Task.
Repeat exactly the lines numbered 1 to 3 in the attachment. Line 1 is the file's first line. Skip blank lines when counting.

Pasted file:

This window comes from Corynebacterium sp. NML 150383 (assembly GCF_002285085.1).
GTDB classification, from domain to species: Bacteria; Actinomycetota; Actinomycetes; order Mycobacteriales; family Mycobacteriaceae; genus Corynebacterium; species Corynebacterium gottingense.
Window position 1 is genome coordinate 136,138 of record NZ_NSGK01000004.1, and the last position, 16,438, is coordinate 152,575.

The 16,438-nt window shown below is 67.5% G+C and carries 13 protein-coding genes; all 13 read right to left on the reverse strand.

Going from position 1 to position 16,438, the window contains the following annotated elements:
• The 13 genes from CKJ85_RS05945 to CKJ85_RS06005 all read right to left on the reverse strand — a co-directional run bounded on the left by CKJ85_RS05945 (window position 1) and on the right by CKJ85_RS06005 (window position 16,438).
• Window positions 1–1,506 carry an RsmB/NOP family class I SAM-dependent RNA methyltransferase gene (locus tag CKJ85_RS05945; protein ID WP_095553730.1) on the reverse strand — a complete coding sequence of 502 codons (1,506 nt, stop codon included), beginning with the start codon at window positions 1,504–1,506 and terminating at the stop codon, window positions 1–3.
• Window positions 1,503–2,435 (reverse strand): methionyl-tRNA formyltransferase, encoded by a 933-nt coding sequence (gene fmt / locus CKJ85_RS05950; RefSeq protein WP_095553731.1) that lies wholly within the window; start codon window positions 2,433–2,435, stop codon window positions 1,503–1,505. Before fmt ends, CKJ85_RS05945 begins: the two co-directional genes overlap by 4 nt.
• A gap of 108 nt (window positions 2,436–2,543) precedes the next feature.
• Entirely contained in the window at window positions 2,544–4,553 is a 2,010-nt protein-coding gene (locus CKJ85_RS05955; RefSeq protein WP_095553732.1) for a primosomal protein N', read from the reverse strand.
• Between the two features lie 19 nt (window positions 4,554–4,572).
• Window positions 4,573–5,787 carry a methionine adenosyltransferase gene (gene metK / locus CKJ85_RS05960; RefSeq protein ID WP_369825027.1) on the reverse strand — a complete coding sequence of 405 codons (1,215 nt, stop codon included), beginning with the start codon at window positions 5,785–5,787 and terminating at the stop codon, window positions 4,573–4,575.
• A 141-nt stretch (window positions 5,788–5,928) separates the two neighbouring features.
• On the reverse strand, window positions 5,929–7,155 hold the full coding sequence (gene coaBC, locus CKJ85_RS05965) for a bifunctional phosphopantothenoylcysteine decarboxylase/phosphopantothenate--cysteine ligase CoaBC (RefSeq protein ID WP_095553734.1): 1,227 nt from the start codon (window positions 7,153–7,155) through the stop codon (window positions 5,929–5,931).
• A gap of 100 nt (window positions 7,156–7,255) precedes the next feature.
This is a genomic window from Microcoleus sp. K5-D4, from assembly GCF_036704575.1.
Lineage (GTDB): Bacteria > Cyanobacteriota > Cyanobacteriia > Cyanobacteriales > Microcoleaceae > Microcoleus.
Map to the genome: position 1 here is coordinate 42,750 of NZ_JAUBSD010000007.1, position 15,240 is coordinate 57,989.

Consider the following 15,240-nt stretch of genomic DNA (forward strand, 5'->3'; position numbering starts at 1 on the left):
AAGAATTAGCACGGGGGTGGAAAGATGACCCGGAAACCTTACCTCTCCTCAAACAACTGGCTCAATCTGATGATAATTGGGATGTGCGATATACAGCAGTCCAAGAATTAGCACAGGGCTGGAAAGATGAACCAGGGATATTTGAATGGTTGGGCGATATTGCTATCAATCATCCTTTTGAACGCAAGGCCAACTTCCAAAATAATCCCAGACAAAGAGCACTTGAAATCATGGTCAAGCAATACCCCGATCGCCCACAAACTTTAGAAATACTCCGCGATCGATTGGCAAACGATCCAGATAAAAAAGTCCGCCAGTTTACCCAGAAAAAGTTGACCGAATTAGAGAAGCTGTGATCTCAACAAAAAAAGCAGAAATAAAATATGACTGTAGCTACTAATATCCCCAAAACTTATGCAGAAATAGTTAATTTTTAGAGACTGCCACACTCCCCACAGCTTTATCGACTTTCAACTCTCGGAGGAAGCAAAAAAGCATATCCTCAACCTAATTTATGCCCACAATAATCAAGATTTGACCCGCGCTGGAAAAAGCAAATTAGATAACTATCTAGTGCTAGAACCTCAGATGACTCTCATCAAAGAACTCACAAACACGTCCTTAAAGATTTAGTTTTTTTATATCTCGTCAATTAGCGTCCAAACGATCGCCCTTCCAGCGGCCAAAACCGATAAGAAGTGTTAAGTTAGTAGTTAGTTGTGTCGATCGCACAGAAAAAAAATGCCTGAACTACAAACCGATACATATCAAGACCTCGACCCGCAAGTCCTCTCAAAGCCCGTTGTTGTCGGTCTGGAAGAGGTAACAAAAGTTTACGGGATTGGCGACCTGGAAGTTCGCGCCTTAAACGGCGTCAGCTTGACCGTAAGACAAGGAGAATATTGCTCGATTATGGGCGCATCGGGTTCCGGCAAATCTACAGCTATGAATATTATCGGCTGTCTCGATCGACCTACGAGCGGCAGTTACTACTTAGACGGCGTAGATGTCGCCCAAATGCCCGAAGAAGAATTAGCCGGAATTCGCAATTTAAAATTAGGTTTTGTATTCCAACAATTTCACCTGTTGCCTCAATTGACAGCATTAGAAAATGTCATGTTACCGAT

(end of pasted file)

This window comes from Corynebacterium sp. NML 150383 (assembly GCF_002285085.1).
GTDB classification, from domain to species: Bacteria; Actinomycetota; Actinomycetes; order Mycobacteriales; family Mycobacteriaceae; genus Corynebacterium; species Corynebacterium gottingense.
Window position 1 is genome coordinate 136,138 of record NZ_NSGK01000004.1, and the last position, 16,438, is coordinate 152,575.